Maybe Wade Davis can turn things around, but from this perspective, his upside in the rotation appears limited. If he may only ever develop into a +1 to +2 win pitcher, why not try him in the bullpen and see what he can do? The Rays certainly have the pitching depth to give it a shot, and they only owe him a guaranteed $12 million over the next three seasons. He would be an expensive reliever for the Rays, but if he turned into a bullpen ace, he’d be a relatively good value.

The Rays pitching coach, Jim Hickey, has already hinted that Davis could move to the ‘pen to start the season. If he does well out there, I wouldn’t be surprised if this move became more than just a temporary fix.




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Steve is the editor-in-chief of DRaysBay and the keeper of the FanGraphs Library. You can follow him on Twitter at @steveslow.


18 Responses to “Solving The Rays’ Rotation Crunch”

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  1. Gregory says:

    Hellickson really surprised me with both his K and BB numbers last season. I expected him to be quite a bit better. Instead he benefited greatly from an unusually low BABIP.

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    • td32 says:

      He was squeezed as much as any pitcher in baseball. Also, look at his swinging strike %, and it was an abnormally low amount that occurred with 2 strikes. His K rate will go up this season, and having Molina framing pitches for him should help out both his K and BB rates.
      BTW, he had a phenomenal infield popup rate, which if he can continue, helps with the low BABIP.

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  2. Scott says:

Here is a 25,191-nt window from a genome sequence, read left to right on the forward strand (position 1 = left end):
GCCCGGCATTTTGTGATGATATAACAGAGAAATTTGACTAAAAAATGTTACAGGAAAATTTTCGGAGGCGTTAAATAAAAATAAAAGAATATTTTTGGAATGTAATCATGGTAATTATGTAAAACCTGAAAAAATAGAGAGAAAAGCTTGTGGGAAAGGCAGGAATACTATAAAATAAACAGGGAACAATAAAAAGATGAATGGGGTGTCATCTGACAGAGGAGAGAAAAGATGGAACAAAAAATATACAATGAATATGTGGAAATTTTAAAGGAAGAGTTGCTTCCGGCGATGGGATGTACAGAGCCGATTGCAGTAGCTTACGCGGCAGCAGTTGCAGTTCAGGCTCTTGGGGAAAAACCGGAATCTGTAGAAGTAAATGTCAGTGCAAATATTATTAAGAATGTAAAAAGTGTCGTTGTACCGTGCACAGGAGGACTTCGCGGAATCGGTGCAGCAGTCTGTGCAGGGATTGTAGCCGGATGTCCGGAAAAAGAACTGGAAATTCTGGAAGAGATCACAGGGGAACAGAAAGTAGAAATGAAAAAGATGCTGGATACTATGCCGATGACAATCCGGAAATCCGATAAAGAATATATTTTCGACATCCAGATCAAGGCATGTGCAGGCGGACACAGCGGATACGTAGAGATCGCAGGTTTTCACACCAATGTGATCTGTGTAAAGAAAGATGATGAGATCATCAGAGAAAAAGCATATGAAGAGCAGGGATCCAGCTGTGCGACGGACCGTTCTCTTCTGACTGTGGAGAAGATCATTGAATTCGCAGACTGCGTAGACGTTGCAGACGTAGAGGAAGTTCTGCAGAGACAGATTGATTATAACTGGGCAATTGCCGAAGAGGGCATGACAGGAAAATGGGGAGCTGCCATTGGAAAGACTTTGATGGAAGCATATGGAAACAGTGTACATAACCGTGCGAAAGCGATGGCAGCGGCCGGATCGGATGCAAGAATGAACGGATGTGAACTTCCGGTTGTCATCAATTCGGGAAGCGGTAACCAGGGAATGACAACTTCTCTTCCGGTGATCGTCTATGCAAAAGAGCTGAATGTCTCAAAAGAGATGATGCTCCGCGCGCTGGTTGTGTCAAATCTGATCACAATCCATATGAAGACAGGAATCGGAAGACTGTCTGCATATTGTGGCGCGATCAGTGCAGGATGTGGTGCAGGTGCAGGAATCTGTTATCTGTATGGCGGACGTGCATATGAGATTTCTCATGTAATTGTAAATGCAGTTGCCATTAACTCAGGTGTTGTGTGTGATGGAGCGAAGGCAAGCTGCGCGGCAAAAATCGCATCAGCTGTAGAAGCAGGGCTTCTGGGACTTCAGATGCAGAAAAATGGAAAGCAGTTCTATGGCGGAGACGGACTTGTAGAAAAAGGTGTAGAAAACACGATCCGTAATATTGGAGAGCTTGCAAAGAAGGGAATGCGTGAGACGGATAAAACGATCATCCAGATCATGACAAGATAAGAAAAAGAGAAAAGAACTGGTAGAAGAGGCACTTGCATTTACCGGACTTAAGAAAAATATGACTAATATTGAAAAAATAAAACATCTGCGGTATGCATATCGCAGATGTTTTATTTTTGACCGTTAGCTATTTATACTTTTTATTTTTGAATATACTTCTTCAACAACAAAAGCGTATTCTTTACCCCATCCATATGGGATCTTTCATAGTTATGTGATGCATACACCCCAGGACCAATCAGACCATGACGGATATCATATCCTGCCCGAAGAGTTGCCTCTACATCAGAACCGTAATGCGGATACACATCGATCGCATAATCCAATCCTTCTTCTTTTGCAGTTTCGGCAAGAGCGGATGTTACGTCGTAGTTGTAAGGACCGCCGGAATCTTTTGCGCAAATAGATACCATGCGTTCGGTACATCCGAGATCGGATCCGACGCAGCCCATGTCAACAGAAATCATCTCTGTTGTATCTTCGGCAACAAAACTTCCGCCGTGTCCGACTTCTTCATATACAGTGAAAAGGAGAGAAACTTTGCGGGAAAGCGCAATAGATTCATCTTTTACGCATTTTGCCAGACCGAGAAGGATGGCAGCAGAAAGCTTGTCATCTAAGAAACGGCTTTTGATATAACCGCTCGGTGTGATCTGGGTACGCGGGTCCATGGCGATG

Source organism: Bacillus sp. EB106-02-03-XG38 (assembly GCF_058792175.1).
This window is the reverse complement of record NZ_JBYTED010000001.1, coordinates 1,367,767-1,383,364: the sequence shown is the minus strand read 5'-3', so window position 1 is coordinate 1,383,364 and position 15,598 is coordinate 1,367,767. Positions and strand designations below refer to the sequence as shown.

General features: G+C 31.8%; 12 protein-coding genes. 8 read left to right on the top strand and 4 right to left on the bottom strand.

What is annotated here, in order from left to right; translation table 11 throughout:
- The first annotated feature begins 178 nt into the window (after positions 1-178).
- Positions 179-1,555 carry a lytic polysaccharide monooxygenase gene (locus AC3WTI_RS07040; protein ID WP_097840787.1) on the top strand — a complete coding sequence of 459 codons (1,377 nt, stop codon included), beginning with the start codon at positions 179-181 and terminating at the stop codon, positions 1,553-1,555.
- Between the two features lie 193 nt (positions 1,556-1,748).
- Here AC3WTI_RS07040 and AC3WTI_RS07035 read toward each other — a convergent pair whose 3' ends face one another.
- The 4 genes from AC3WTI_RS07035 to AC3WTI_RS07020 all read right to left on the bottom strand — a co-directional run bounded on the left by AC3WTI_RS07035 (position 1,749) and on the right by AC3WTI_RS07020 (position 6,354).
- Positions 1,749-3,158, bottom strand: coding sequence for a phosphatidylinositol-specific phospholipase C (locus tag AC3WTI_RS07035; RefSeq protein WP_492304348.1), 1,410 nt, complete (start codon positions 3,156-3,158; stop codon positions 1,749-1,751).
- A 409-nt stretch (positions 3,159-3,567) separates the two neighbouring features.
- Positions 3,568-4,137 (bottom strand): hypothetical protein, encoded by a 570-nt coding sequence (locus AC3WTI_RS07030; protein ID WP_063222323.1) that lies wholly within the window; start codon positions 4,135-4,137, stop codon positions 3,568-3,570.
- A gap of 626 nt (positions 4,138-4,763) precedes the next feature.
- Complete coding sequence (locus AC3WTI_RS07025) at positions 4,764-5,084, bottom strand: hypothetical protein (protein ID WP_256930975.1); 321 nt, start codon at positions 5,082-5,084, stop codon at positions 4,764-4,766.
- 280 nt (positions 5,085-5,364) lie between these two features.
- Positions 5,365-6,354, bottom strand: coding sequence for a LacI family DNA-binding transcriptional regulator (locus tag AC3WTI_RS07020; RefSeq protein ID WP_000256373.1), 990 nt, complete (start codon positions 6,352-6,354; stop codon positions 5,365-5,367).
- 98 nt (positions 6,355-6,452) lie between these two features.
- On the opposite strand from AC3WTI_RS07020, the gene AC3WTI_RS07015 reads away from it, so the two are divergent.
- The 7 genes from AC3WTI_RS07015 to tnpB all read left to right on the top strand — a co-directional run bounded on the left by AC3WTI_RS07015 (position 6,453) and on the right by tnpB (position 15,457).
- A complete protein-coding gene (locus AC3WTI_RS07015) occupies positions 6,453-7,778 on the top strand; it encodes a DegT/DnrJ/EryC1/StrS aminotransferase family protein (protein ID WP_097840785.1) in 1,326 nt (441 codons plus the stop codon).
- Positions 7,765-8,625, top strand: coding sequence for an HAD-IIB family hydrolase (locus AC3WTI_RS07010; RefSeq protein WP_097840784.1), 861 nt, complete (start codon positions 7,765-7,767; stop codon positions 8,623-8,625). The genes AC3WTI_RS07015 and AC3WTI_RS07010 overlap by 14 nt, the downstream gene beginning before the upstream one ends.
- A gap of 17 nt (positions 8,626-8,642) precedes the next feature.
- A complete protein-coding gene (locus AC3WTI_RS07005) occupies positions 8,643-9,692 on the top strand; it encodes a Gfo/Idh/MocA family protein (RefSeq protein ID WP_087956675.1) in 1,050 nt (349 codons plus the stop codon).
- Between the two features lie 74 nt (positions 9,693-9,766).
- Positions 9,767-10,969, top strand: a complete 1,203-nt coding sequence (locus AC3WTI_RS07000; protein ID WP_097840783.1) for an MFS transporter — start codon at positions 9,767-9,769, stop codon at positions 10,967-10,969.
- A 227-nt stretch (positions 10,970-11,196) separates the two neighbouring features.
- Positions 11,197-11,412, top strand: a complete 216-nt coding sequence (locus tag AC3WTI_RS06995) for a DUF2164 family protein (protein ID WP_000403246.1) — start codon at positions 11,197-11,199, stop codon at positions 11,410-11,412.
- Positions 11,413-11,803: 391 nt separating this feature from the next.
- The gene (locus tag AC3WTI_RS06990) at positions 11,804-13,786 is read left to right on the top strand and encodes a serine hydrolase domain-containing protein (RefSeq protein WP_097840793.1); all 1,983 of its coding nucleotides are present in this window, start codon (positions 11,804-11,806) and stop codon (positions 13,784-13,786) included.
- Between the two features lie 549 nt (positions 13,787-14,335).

Considering only 19 pitchers threw more than 200 innings last year, the real answer is pretty much always to stand pat, and let your pitching surplus dissolve as the season progresses

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    • Andrew says:

      Correct. Doesn’t every major league team end up using at least 8 starters over the course of a full season anyway, in many cases more? Caveat: I am completely going off the top of my head, so I could be very wrong. 7 above average starters is definitely something all teams want though.

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  3. Tom says:

    The easiest way to solve the rotation crunch is to realize Wade Davis is not a good starting pitcher. He’s had two sub 1 WAR seasons and a FIP, XFIP over 4.50; yet people still seem to think this guy is a credible starting option.

    There are just 2 pitchers in baseball with 300innings over the last 2 years who have a lower WAR… Nick Blackburn and Bronson Arroyo. Davis is dead last in xFIP.

    The Rays have some tremendous starting pitching but they don’t really have seven viable starters…. they have six (and I think Cobb is the odd man out)

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    • LuckyStrikes says:

      Isn’t this the exact reason why the Rays should’ve moved Davis, before the bottom really drops out?

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      • Tom says:

        Too late I think… should’ve dealt him last year where maybe they get a decent prospect for him. Not sure how much trade value he has now.

        He’s cheap so at this point he probably has more value to them in the pen. This will also limit the arbitration raises; if he continues to start he’ll probably get bigger raises even if he’s putting out <1 WAR seasons.

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      • Sandy Kazmir says:

        4 years/$12.6M (2011-14), plus 2015-17 club options

        signed extension with Tampa Bay 3/31/11, replacing 1-year deal signed 2/26/11
        11:$1M, 12:$1.5M, 13:$2.8M, 14:$4.8M, 15:$7M club option, 16:$8M club option, 17:$10M club option ($2.5M buyout)

        His contract is his only value at this point. If a team thinks they can get him figured out then you could have a decent pitcher for a locked in figure that isn’t cumbersome.

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  4. billybob says:

    Blanton’s K-rate went up in Philly because all of sudden he got to pitch to pitchers, which didn’t happen a whole lot out in Oakland.

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  5. Brian says:

    What does the thread think Matt Moore’s final stat line for 2012 will be?

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  6. nyyfaninlaaland says: